MOSUL, Iraq — Iraqi forces slowly advanced on Monday to retake the last patch of ground in Mosul where Islamic State militants are holding on to a tiny sliver of the Old City, west of the Tigris River, a day after the prime minister visited the soldiers to congratulate troops on the hard-fought battle.
Brig. Gen. Haider Fadhil of the Iraqi special forces said that said even after his men, closely backed by U.S.-led coalition airstrikes, retake the last areas of IS control, clearing operations in Mosul will continue to rid the city of sleeper cells and booby-trapped explosives.
Iraqi commanders say they believe hundreds of IS fighters remain inside the neighbourhood and are using their families — including women and children — as human shields in a fight to the death that has slowed recent Iraqi gains to a crawl.
"There's no accurate estimate for the Daesh fighters and the families who are stuck there," said Lt. Gen. Abdul-Ghani al-Asadi, a senior special forces commander, using the Arabic acronym for IS.
He said most civilians left in the Old City are believed to be IS family members. "But we will not accuse them of anything," he continued, "if they don't carry weapons they are civilians."
Mosul, Iraq's second-largest city, fell to the Islamic State group in 2014, when IS blitzed across much of northwestern Iraq and subsequently declared a caliphate on the territory held by extremists in Iraq and Syria.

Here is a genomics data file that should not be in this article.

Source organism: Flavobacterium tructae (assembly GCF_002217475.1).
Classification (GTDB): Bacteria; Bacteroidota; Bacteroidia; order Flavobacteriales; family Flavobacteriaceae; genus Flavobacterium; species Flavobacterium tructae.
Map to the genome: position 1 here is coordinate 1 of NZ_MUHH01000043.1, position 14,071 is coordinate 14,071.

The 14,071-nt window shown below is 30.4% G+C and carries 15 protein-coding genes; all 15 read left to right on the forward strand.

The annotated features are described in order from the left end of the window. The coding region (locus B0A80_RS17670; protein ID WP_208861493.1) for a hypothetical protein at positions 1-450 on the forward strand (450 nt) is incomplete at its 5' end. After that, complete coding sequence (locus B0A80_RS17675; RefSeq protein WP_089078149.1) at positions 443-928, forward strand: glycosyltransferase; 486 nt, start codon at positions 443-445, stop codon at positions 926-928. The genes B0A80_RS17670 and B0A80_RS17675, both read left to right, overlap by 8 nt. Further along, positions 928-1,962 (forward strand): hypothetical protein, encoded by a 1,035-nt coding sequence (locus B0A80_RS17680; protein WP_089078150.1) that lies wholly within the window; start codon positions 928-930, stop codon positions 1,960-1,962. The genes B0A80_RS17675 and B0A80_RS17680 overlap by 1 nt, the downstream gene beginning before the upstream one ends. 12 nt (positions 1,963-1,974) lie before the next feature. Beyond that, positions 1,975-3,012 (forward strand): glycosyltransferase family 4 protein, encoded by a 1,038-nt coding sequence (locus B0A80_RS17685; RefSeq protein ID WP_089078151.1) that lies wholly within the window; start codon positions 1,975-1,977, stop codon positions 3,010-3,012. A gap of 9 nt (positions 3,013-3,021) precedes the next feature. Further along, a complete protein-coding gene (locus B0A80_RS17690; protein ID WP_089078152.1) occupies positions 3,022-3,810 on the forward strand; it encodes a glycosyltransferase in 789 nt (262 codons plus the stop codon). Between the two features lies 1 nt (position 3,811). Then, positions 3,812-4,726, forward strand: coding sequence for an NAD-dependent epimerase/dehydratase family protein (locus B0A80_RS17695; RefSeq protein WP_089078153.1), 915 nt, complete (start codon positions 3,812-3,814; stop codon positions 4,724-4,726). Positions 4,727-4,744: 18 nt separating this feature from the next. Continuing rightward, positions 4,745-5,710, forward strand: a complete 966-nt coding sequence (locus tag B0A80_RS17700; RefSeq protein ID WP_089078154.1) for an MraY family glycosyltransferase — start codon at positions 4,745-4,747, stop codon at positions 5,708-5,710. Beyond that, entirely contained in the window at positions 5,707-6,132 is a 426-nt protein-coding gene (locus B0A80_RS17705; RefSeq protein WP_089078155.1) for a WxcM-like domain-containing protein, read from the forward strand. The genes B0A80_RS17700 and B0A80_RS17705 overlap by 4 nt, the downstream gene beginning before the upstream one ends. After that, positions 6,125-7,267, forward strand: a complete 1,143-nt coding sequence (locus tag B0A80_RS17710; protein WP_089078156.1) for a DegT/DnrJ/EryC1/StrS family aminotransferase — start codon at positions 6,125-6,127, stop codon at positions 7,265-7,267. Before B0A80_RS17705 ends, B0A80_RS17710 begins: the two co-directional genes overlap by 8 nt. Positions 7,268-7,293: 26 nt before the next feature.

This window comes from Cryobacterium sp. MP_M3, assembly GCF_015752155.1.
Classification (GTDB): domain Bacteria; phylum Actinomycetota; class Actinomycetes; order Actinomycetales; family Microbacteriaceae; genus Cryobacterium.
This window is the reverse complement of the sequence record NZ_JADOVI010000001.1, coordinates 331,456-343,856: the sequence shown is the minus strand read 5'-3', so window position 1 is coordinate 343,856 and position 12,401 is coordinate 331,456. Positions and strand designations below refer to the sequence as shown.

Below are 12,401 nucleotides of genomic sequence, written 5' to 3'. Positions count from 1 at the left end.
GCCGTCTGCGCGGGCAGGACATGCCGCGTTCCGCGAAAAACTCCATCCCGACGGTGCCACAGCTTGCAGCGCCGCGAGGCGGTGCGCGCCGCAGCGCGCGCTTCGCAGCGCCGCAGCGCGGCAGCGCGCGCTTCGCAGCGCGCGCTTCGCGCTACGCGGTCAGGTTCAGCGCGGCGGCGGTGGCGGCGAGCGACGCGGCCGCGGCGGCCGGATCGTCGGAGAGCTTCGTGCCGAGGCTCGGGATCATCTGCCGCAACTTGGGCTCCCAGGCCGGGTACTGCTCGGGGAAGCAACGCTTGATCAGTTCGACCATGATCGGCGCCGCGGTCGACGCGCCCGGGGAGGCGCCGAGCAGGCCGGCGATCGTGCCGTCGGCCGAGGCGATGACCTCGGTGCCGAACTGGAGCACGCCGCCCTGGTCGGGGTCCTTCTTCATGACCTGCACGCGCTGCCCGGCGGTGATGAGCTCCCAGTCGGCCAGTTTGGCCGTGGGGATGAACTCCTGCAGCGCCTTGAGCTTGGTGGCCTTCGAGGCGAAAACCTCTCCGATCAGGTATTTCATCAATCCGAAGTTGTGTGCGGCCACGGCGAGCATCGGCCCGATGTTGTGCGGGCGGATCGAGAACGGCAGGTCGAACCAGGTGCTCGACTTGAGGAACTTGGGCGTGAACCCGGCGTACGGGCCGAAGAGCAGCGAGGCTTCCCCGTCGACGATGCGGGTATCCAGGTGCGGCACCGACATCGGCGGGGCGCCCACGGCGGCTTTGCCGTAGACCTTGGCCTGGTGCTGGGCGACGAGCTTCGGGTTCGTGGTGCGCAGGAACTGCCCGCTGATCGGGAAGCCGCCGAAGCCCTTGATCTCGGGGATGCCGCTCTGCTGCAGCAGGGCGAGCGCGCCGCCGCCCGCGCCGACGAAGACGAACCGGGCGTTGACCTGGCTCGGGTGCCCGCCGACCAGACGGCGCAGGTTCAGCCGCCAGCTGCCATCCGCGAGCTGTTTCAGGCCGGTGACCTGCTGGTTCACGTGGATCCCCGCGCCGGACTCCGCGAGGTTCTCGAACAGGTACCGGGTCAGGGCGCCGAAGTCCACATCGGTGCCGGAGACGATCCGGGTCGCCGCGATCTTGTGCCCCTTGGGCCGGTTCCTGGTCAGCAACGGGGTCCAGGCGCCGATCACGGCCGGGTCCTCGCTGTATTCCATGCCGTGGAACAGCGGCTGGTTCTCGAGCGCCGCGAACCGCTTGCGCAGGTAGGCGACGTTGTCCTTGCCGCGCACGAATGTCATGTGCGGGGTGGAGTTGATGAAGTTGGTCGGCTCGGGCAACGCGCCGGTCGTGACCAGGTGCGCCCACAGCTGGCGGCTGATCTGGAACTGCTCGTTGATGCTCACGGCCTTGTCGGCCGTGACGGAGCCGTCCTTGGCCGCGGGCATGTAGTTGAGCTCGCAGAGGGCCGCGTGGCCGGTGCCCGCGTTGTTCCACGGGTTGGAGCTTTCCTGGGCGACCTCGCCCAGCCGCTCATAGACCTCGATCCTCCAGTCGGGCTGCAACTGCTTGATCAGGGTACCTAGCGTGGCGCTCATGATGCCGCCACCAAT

Iraqi forces launched the operation to retake Mosul last October and by late January, the eastern half of the city — which is roughly divided by the Tigris onto a western and eastern section — was declared liberated. The push into western Mosul began the following month and in June, Iraqi forces started the weeks-long push through the Old City, Mosul's most congested district.
On Sunday, Iraqi soldiers celebrated recent gains, though Prime Minister Haider al-Abadi stopped short of declaring an outright victory.
On his visit to Mosul, al-Abadi met field commanders, kissed babies and toured a reopened market. But airstrikes and sniper fire continued amid the revelry as the extremists stubbornly held on to a small area in the Old City.
Over the nearly nine-month campaign, Iraqi forces have reduced the IS hold on Mosul to less than a square kilometre (less than a mile) of territory.
"We are glad to see normal life return for the citizens," al-Abadi said, according to a statement from his office. "This is the result of the sacrifices of the (country's) heroic fighters."
A few kilometres away, special forces commanders climbed over mounds of rubble on the edge of the Old City to plant an Iraqi flag on the western bank of the Tigris, marking weeks of hard-fought gains.
The fierce battle for Mosul has killed thousands and displaced more than 897,000 people. Last month, as Iraqi troops closed in on the Old City, the militants destroyed the al-Nuri Mosque and its famous leaning minaret to deny the Iraqi forces a symbolic triumph.